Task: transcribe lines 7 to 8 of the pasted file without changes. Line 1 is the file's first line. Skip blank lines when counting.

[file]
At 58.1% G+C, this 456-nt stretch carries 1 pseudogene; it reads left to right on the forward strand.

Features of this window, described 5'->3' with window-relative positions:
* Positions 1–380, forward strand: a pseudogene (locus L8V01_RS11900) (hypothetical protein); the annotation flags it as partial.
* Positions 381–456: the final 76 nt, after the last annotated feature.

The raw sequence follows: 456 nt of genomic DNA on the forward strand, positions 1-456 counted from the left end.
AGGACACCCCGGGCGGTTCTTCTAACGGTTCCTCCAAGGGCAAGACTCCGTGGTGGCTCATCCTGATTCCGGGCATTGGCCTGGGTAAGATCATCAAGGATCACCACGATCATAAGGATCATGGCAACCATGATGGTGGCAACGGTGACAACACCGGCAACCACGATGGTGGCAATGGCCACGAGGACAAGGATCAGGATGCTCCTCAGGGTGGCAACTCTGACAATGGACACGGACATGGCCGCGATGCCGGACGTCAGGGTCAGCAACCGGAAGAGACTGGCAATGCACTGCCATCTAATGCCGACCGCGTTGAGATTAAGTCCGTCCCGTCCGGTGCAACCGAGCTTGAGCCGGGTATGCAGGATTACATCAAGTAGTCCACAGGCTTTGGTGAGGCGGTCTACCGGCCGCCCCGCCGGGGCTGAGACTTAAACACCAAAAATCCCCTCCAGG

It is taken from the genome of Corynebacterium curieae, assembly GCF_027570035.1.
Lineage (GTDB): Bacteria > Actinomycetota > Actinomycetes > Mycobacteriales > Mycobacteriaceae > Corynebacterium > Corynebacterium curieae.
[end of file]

It is taken from the genome of Corynebacterium curieae, assembly GCF_027570035.1.
Lineage (GTDB): Bacteria > Actinomycetota > Actinomycetes > Mycobacteriales > Mycobacteriaceae > Corynebacterium > Corynebacterium curieae.